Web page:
I’m using the Canon 1D MK4, bought in 2010 – but I see a LOT of people now who are more than happy with their mobile phones, or tablets for their images.  Does this mean the death of the DSLR?  I’d like to think not, but it is true that some newspapers have removed all their photography staff, and given the journalists an iphone or other ‘smart’ gadget.  Maybe the ethos of ‘better images’ is starting to vanish, and we are experiencing a new boom of quantity over quality.  The sheer amount of visual images on the internet now, through flickr, facebook, and so on, means that you are seeing far more poor quality images than ever before;  and the sad thing is that the more poor quality things you see, the more you get used to seeing them, and the more you accept that as a standard.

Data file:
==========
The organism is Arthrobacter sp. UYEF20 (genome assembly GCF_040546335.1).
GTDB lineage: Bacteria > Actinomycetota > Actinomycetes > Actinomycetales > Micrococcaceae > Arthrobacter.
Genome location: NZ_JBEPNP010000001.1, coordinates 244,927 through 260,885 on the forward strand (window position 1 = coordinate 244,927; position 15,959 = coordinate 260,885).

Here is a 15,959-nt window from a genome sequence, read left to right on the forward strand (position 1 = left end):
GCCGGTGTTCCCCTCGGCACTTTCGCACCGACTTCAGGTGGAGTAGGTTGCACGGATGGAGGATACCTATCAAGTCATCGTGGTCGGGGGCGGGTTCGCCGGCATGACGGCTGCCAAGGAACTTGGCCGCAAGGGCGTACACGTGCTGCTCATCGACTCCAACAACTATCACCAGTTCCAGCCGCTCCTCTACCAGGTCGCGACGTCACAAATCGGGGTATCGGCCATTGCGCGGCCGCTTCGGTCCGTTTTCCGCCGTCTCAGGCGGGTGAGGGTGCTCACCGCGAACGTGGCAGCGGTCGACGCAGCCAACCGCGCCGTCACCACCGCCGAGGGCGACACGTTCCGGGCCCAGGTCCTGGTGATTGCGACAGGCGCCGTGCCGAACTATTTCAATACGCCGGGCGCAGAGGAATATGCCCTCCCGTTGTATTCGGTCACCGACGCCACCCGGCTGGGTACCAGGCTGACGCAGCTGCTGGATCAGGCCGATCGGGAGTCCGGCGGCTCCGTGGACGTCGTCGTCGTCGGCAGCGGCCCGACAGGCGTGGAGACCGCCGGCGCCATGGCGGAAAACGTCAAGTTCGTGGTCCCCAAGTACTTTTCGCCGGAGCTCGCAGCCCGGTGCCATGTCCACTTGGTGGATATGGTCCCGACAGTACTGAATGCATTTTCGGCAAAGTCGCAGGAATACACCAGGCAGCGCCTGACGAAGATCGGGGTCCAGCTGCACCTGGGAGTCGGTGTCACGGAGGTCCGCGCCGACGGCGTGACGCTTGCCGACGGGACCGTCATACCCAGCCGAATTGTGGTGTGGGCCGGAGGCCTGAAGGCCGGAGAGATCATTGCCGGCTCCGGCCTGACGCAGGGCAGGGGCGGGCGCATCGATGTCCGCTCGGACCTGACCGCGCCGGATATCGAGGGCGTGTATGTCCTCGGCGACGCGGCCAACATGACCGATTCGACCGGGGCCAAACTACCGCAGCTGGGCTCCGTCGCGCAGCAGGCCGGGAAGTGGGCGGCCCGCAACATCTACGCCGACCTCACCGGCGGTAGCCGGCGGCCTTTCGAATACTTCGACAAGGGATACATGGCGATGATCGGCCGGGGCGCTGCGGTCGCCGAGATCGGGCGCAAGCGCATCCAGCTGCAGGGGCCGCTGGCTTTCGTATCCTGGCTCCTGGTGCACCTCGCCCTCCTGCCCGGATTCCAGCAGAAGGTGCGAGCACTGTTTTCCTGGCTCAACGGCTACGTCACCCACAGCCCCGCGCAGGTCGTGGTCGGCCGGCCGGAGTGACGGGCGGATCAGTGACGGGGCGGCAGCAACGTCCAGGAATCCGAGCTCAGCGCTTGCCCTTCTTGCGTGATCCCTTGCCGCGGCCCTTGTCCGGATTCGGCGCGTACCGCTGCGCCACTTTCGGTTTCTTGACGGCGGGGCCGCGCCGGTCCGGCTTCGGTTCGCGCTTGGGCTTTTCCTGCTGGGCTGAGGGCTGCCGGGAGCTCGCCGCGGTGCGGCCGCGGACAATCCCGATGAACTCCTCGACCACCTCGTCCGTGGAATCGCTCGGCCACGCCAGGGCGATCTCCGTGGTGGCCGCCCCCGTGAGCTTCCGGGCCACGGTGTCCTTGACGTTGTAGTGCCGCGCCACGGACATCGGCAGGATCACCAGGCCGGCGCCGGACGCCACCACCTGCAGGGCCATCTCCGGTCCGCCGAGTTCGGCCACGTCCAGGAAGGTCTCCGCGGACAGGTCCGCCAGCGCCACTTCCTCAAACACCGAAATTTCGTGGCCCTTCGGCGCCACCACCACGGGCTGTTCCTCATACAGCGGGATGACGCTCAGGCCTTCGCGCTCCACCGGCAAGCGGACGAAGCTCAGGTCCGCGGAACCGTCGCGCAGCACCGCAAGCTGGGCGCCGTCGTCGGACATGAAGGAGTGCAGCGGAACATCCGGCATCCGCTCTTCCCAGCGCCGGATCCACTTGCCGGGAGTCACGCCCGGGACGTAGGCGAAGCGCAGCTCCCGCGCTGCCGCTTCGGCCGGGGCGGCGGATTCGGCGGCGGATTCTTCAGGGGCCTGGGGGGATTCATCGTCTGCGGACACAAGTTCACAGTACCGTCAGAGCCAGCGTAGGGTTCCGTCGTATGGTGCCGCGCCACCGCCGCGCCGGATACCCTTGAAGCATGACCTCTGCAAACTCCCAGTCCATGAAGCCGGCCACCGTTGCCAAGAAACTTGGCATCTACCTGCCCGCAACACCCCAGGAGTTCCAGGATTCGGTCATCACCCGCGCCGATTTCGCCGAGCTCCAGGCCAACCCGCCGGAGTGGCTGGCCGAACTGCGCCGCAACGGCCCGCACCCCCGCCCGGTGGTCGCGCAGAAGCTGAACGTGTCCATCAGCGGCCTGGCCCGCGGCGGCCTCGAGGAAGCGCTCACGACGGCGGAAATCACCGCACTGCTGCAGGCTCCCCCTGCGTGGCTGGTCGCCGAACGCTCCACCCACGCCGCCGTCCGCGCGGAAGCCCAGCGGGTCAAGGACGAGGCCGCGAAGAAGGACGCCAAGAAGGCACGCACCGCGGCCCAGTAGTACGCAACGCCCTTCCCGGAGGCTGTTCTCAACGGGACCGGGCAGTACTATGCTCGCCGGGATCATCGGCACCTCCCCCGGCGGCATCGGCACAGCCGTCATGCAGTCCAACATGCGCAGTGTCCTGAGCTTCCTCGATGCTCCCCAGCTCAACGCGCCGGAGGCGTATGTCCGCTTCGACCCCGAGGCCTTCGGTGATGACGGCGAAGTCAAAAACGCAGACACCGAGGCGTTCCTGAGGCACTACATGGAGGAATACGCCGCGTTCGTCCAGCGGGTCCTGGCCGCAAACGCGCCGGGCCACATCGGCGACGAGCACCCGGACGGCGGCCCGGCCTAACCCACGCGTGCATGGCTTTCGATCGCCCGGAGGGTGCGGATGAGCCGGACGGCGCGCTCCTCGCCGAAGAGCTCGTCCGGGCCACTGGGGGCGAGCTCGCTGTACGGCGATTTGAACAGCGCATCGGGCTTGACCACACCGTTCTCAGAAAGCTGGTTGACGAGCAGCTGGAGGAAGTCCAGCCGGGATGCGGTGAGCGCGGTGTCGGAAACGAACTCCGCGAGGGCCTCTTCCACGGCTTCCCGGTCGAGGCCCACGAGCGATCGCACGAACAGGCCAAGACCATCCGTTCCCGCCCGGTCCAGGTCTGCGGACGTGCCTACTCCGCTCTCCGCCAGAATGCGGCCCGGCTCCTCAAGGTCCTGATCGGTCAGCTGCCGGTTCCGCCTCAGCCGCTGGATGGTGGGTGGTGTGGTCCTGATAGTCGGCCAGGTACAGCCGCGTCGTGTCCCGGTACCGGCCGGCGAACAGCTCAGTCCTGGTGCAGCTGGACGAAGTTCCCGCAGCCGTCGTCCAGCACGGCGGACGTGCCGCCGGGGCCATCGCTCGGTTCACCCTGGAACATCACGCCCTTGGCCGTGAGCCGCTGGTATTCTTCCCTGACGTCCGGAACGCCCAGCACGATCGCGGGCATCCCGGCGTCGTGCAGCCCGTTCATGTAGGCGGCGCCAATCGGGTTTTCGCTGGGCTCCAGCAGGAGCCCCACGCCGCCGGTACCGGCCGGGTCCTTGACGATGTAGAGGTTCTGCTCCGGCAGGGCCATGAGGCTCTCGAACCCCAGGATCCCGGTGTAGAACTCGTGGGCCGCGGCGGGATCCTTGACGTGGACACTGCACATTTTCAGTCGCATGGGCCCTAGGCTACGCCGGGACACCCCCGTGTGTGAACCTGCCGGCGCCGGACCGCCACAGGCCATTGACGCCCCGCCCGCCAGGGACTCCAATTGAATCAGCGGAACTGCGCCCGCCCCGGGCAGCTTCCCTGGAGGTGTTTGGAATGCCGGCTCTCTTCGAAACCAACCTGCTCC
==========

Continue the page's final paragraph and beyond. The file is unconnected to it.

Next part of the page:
That’s not to say there aren’t the great photographers out there – they are there, and they are putting an enormous amount of energy and skill into producing some outstanding images. I use Google+ and Flickr to share pictures I have made, and they are great places to experiment, and see what sort of reaction there is to new stuff that I produce.  In the end analysis though, it’s still social sharing, and maybe it’s not as real as showing them in the ‘real’ world.  What is the value of strangers ‘liking’ an image if they are not prepared to explain what it is they like?

Has the ease with which images are captured actually devalued their credibility?  Have images become worth so much less since the advent of the mobile phone?